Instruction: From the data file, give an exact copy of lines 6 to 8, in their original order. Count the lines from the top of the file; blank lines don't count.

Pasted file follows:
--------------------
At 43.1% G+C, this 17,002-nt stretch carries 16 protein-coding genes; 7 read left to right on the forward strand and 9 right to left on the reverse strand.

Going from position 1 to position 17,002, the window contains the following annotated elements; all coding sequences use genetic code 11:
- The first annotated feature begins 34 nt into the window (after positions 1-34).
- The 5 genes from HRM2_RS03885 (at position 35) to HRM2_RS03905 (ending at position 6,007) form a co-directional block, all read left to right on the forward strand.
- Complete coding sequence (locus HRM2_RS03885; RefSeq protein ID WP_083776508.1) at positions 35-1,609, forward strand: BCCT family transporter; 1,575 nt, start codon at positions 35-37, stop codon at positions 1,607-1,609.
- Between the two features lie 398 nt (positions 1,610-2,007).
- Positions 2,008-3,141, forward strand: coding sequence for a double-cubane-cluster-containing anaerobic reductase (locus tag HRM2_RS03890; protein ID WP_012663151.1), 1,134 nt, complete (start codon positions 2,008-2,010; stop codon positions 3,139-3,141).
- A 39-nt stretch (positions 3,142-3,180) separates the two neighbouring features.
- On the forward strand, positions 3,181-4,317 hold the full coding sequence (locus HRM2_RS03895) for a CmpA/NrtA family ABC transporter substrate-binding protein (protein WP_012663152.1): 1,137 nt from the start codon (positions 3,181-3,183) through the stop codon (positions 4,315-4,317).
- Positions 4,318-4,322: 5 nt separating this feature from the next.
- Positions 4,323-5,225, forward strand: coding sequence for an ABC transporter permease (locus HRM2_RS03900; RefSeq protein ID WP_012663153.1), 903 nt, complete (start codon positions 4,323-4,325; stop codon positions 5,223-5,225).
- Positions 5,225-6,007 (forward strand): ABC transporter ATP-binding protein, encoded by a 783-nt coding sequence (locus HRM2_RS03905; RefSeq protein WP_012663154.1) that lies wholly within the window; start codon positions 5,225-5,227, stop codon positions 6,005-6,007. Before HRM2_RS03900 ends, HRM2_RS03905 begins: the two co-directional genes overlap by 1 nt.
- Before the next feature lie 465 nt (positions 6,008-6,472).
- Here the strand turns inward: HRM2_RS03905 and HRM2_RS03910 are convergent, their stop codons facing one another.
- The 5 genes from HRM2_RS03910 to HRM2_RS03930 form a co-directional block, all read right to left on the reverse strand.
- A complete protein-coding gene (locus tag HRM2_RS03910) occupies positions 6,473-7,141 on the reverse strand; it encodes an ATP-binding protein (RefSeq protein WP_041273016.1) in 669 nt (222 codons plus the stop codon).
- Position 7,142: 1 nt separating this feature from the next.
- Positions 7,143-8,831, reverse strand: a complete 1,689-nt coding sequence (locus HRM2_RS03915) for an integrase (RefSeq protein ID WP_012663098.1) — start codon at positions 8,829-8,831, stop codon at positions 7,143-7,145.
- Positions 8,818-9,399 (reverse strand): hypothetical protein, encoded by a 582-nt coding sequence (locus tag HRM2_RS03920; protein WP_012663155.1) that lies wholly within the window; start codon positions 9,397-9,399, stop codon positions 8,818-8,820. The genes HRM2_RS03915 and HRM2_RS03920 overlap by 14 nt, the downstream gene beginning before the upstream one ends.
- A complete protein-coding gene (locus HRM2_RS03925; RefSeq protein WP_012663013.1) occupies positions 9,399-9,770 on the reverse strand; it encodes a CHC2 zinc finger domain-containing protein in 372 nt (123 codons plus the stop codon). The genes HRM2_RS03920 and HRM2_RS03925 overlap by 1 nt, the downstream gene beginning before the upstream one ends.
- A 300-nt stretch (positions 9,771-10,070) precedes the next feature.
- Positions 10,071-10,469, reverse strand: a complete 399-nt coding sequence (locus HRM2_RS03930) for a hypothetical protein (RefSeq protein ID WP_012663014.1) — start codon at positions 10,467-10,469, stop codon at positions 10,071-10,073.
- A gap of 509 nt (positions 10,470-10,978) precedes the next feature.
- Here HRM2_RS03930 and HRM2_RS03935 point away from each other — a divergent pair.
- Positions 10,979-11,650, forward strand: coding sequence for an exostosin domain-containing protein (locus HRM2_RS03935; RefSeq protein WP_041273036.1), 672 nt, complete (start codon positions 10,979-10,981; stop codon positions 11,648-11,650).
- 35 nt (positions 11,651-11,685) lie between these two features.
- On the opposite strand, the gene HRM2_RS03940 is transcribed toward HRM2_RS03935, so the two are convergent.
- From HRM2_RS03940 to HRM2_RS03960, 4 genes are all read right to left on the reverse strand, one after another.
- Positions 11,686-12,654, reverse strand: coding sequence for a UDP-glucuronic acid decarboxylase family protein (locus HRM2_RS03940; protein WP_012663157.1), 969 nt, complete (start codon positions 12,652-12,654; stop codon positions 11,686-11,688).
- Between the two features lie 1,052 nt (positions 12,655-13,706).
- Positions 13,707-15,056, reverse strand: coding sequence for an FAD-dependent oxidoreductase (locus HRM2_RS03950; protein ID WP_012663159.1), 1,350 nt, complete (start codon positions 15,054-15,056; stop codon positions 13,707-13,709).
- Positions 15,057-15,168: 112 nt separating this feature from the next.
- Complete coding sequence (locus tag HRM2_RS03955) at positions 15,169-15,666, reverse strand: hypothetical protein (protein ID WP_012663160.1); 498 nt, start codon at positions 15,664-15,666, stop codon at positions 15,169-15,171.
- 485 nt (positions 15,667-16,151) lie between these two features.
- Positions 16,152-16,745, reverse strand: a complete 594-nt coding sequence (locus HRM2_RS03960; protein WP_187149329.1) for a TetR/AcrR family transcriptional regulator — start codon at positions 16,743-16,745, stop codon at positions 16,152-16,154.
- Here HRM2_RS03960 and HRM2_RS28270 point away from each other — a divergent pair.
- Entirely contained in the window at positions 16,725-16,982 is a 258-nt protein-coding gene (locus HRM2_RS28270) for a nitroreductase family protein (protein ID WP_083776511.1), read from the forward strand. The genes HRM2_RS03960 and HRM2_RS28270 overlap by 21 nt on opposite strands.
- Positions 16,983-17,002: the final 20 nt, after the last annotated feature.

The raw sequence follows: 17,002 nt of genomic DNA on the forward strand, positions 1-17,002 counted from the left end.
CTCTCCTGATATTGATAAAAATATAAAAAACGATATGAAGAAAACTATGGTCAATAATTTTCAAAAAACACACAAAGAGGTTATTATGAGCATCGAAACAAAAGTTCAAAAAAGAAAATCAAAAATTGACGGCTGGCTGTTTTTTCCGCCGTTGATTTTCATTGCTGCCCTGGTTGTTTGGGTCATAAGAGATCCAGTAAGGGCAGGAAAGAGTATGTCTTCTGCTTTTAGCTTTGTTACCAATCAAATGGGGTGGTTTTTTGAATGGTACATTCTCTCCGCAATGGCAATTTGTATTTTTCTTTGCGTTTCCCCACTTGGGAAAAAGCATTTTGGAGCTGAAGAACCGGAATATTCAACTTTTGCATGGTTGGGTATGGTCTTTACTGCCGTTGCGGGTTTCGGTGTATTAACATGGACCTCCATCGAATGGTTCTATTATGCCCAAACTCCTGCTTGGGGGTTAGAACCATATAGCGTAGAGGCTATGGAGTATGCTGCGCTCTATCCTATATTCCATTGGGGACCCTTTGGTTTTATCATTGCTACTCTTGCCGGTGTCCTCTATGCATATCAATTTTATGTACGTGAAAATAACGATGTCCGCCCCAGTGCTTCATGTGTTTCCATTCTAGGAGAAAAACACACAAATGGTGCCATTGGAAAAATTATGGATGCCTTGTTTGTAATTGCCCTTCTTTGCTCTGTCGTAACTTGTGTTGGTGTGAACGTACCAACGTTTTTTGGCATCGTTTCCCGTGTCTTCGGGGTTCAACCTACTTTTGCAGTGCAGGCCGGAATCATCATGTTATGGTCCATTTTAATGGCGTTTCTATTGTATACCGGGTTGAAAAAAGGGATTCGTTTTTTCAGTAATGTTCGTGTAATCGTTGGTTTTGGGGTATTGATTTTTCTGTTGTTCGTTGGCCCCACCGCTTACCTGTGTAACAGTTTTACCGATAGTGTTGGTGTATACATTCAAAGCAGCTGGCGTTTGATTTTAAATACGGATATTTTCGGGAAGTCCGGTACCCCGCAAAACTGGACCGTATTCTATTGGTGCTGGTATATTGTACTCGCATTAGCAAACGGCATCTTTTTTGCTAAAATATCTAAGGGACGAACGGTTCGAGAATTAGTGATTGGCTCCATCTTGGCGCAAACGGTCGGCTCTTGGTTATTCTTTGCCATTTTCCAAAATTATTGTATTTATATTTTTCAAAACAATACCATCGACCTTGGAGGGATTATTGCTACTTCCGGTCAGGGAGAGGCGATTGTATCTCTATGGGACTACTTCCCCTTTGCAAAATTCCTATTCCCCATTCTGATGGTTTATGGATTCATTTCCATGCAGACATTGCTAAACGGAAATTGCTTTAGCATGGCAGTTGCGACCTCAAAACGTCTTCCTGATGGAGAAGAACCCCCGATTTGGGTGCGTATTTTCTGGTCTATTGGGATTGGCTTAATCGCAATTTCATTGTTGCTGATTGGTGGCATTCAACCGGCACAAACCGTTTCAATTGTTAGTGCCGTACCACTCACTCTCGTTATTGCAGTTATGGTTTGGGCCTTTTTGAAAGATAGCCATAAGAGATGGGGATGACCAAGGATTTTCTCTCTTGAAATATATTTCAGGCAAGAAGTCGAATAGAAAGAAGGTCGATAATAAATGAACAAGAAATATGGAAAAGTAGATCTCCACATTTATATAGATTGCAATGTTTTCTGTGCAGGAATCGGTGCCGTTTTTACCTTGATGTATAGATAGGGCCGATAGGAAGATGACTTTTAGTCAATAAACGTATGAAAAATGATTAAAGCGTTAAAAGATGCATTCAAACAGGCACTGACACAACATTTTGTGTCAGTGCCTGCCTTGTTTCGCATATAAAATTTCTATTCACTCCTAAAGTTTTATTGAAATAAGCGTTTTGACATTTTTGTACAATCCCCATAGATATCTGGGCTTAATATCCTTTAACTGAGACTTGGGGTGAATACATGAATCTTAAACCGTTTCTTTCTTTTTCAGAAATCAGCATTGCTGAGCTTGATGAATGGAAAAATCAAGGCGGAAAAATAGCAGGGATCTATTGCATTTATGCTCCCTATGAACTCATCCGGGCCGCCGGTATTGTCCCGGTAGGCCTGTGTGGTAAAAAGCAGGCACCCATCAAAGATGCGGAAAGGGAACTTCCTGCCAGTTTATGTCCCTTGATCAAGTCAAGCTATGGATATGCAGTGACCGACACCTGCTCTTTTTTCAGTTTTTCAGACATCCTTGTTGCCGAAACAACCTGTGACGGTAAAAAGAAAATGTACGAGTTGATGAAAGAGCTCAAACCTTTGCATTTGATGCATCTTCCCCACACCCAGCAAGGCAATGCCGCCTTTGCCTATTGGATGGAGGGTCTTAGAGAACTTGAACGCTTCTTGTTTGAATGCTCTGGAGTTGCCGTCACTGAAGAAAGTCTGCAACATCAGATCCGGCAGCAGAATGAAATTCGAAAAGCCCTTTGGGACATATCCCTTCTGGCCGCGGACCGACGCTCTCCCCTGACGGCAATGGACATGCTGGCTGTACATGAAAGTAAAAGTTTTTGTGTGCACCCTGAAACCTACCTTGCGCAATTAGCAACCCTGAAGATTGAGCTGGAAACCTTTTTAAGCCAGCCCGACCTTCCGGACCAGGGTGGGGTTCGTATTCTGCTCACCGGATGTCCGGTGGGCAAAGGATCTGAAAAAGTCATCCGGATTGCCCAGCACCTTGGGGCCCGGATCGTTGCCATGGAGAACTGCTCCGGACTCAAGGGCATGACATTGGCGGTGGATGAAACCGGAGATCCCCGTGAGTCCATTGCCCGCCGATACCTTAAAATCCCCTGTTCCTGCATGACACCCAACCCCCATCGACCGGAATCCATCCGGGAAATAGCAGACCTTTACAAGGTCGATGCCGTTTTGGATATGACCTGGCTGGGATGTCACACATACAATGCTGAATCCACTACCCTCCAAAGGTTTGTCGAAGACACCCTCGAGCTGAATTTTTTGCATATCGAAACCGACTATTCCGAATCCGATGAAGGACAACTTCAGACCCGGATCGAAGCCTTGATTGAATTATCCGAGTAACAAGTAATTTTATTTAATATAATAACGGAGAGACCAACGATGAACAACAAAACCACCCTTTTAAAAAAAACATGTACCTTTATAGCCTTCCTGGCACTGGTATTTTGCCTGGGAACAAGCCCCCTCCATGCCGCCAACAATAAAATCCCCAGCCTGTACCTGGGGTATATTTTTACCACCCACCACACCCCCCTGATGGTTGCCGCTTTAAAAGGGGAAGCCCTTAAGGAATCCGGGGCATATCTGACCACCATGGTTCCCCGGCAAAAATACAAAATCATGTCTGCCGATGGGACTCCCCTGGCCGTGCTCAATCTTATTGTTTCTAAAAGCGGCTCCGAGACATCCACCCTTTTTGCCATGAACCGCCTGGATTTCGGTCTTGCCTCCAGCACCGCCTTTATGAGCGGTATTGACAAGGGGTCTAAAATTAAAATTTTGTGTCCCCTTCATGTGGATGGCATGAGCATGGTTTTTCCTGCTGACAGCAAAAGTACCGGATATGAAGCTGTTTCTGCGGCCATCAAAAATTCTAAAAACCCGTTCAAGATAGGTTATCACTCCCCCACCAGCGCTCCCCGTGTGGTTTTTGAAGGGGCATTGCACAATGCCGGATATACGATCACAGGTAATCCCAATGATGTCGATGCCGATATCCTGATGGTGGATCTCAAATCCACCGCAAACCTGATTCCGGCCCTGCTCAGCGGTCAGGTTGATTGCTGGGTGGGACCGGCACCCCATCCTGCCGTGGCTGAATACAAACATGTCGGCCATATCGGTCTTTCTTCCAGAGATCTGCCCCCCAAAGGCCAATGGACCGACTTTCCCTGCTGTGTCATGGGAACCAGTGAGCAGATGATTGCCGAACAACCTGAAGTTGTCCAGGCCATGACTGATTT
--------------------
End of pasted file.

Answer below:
- Between the two features lie 398 nt (positions 1,610-2,007).
- Positions 2,008-3,141, forward strand: coding sequence for a double-cubane-cluster-containing anaerobic reductase (locus tag HRM2_RS03890; protein ID WP_012663151.1), 1,134 nt, complete (start codon positions 2,008-2,010; stop codon positions 3,139-3,141).
- A 39-nt stretch (positions 3,142-3,180) separates the two neighbouring features.